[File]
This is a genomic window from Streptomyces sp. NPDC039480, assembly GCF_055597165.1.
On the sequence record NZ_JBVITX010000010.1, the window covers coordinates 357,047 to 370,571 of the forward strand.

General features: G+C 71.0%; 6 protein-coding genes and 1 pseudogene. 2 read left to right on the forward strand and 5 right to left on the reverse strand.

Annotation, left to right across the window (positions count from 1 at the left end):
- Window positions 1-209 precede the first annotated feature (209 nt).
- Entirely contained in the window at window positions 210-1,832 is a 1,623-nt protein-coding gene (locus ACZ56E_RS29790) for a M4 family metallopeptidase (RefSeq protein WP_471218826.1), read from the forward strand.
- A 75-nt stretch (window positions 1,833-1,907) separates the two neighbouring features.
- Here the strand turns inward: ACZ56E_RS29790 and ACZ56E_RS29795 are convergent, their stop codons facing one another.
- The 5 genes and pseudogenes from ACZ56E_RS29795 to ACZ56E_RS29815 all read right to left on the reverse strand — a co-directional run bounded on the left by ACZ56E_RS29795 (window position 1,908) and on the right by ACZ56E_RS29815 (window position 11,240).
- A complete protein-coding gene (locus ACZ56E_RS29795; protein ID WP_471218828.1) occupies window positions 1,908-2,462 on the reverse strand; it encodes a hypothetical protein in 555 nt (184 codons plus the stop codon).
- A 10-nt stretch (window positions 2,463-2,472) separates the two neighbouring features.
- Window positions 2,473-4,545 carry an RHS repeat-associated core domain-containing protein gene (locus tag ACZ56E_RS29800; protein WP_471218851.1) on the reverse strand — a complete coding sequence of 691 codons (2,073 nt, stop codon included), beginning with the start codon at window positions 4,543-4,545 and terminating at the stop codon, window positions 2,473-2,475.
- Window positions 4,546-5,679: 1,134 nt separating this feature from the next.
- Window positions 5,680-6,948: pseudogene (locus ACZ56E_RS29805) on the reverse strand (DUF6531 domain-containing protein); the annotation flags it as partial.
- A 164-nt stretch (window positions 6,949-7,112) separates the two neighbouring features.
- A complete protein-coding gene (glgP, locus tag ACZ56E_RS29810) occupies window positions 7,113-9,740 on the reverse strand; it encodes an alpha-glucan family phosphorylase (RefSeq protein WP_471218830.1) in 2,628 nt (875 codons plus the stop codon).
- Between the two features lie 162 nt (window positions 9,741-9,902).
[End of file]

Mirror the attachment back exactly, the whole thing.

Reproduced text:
This is a genomic window from Streptomyces sp. NPDC039480, assembly GCF_055597165.1.
On the sequence record NZ_JBVITX010000010.1, the window covers coordinates 357,047 to 370,571 of the forward strand.

General features: G+C 71.0%; 6 protein-coding genes and 1 pseudogene. 2 read left to right on the forward strand and 5 right to left on the reverse strand.

Annotation, left to right across the window (positions count from 1 at the left end):
- Window positions 1-209 precede the first annotated feature (209 nt).
- Entirely contained in the window at window positions 210-1,832 is a 1,623-nt protein-coding gene (locus ACZ56E_RS29790) for a M4 family metallopeptidase (RefSeq protein WP_471218826.1), read from the forward strand.
- A 75-nt stretch (window positions 1,833-1,907) separates the two neighbouring features.
- Here the strand turns inward: ACZ56E_RS29790 and ACZ56E_RS29795 are convergent, their stop codons facing one another.
- The 5 genes and pseudogenes from ACZ56E_RS29795 to ACZ56E_RS29815 all read right to left on the reverse strand — a co-directional run bounded on the left by ACZ56E_RS29795 (window position 1,908) and on the right by ACZ56E_RS29815 (window position 11,240).
- A complete protein-coding gene (locus ACZ56E_RS29795; protein ID WP_471218828.1) occupies window positions 1,908-2,462 on the reverse strand; it encodes a hypothetical protein in 555 nt (184 codons plus the stop codon).
- A 10-nt stretch (window positions 2,463-2,472) separates the two neighbouring features.
- Window positions 2,473-4,545 carry an RHS repeat-associated core domain-containing protein gene (locus tag ACZ56E_RS29800; protein WP_471218851.1) on the reverse strand — a complete coding sequence of 691 codons (2,073 nt, stop codon included), beginning with the start codon at window positions 4,543-4,545 and terminating at the stop codon, window positions 2,473-2,475.
- Window positions 4,546-5,679: 1,134 nt separating this feature from the next.
- Window positions 5,680-6,948: pseudogene (locus ACZ56E_RS29805) on the reverse strand (DUF6531 domain-containing protein); the annotation flags it as partial.
- A 164-nt stretch (window positions 6,949-7,112) separates the two neighbouring features.
- A complete protein-coding gene (glgP, locus tag ACZ56E_RS29810) occupies window positions 7,113-9,740 on the reverse strand; it encodes an alpha-glucan family phosphorylase (RefSeq protein WP_471218830.1) in 2,628 nt (875 codons plus the stop codon).
- Between the two features lie 162 nt (window positions 9,741-9,902).